News & Insights

Back to News & Insights Archive

FATCA and UK Trusts

2nd September 2014

The Foreign Account Tax Compliance provisions, commonly known as FATCA, are part of the legislation introduced in the United States in 2010 to ensure that its citizens are fully compliant in disclosing their worldwide income to the Internal Revenue Service (IRS).  It has spawned a number of international agreements with other countries.  On 12 September 2012 the UK and the US signed a Treaty known as the UK/USA Intergovernmental Agreement (IGA), which came in to law in the UK law through s222 Finance Act 2013.


The effect of the legislation is to place an obligation on Financial Institutions to both register with the IRS for a Global Intermediaries Identification Number (GIIN), and to make appropriate reports to HMRC.  The major impact will fall on banks and investment managers, but there is also an obligation that will fall upon UK Resident Trusts to determine their reporting requirements.  All UK Resident Trusts (with the exception of charitable trusts which are at present exempt) are caught by FATCA irrespective of whether or not they have any US persons as settlors, trustees or beneficiaries, or any US assets. 

The extent of registration depends on whether a trust qualifies as an Investment Entity, and therefore by extension a Financial Institution.  A Trust will qualify as an Investment Entity if the Trust’s gross income from investments which are managed by a Financial Institution exceed 50% of the total gross income of the Trust.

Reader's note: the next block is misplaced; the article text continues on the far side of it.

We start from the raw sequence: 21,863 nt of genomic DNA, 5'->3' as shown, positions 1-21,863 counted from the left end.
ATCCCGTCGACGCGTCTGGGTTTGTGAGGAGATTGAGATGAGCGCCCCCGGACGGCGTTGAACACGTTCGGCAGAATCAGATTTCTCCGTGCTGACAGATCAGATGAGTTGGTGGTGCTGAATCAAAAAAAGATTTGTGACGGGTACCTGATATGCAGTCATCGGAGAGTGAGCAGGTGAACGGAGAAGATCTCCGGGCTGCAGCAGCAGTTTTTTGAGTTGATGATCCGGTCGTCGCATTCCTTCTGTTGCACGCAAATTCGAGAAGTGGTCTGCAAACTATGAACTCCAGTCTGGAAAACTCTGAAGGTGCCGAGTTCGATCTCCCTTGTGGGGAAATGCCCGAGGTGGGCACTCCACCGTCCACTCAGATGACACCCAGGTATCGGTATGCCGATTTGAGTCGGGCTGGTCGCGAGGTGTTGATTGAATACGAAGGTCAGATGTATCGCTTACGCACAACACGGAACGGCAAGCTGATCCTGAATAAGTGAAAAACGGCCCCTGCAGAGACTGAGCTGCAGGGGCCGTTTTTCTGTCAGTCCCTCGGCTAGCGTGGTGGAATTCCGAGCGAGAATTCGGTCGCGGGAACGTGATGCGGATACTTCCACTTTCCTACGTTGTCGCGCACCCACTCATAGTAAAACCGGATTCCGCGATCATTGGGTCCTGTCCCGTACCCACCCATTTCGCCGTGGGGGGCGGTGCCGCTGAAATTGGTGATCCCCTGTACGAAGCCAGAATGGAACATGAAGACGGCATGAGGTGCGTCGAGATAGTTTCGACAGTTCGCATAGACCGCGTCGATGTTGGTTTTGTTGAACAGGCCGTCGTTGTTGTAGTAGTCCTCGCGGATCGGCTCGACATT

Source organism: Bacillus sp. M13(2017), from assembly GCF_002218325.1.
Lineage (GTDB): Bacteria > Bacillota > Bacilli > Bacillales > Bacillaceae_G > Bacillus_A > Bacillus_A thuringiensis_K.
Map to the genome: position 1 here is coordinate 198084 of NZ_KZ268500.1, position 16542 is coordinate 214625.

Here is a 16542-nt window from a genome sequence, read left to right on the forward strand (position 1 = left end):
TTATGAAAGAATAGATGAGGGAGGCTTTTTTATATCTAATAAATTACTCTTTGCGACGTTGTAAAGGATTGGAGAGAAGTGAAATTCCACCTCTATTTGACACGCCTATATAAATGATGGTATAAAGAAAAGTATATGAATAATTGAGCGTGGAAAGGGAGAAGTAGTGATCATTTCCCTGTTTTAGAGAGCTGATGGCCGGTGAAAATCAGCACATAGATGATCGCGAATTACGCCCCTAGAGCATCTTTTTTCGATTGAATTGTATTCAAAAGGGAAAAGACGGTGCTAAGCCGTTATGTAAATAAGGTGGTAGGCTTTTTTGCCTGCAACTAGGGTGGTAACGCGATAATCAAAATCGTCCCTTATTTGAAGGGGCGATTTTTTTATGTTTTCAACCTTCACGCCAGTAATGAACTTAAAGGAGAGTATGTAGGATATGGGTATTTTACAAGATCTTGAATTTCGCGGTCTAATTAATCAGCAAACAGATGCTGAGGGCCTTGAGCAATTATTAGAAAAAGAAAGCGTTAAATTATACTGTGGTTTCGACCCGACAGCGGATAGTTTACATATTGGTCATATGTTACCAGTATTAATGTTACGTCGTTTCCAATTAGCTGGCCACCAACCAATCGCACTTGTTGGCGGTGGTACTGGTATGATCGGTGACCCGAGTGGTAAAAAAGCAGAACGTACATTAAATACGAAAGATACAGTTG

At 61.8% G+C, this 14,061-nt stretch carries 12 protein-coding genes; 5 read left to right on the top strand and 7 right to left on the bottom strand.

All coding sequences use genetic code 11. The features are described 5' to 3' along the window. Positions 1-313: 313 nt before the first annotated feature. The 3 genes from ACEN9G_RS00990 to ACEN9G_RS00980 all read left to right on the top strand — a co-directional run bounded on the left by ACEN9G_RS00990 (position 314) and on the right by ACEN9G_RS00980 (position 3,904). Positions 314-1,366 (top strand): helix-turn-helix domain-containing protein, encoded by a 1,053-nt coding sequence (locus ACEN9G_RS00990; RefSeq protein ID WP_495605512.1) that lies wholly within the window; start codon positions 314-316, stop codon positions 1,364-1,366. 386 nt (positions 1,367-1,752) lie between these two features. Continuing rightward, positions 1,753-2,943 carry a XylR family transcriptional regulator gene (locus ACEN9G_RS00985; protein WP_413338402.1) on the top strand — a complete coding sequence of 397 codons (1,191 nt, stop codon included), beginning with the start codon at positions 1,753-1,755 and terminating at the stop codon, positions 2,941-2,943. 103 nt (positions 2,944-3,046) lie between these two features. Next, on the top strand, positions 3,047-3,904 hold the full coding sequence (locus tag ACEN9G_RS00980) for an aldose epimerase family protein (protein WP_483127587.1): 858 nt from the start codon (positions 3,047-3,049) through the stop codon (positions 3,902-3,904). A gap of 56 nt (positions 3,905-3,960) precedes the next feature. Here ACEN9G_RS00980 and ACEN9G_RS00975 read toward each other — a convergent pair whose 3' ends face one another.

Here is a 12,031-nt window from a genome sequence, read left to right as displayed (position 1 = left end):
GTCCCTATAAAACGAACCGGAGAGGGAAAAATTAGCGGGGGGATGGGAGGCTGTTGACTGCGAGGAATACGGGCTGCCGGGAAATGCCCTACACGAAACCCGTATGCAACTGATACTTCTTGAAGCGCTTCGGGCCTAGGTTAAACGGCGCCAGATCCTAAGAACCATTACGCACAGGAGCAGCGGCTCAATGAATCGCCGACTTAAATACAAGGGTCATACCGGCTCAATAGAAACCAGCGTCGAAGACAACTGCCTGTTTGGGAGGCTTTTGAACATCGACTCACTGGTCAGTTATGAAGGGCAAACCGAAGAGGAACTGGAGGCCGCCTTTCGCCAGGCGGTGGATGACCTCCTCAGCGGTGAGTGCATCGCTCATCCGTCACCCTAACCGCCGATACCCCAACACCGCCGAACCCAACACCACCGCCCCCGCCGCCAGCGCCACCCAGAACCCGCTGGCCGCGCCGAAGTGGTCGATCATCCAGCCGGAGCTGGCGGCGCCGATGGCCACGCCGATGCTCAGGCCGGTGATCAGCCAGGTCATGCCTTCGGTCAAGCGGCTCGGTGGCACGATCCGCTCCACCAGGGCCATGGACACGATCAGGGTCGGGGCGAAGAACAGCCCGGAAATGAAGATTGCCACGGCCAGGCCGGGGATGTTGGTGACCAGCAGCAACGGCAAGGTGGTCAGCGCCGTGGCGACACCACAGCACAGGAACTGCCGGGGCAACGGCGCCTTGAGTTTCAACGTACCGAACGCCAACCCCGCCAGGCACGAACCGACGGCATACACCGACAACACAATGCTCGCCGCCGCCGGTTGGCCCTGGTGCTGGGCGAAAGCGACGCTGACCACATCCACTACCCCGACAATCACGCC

UK Guidance suggests that where Trustees have appointed a discretionary fund manager to manage their investment portfolio, this fund manager is considered a Financial Institution.  Should the income derived from the portfolio constitute more than 50% of the total income generated by the Trust, the Trust itself is also to be considered a UK Financial Institution, with the accompanying obligations that this imposes on them.  Should the Trust have only cash and/or property, or if it has its investments with a manager on a purely advisory basis, it is likely to be considered a Non-Financial Foreign Entity, and will not need to report.

Where a UK Resident Trust is deemed to be a Financial Institution as per the above rules, it will be required to report to the US authorities.  There are a number of routes open to the Trustees:

  1. The Trust may register directly with the IRS.  The Trust will be required to perform due diligence on its trustees, settlor and beneficiaries, and submit an annual FATCA tax return to HMRC. This is likely to be a significant burden on trustees.
  2. Should the Trust have a Trustee who is a registered reporting Financial Institution, such as a Corporate Trustee, the Corporate Trustee would be required to register with the IRS and perform this due diligence.  The Trust itself will be treated as a Non-Reporting UK Financial Institution and will not need to register directly with the IRS.
  3. The Trust may “Owner Document” to the Investment Manager.  This takes the form of certifying to the Investment Manager that the Trust has no US resident individuals as settlor, trustee or beneficiary, and providing suitable money laundering documentation to the investment manager in support of those claims.
  4. The trust may become a “Sponsored Investment Entity”.  The sponsor will assume all reporting responsibilities on behalf of the Trust.

It is our opinion that for a UK resident trust with no US connections, the simplest route available to the trustees is likely to be the owner documented route.  The trustees should speak with any Investment Manager to ensure that the appropriate information is made available to the Investment Manager to enable this route to be adopted.

Contact Nigel Landsman for further details and assistance.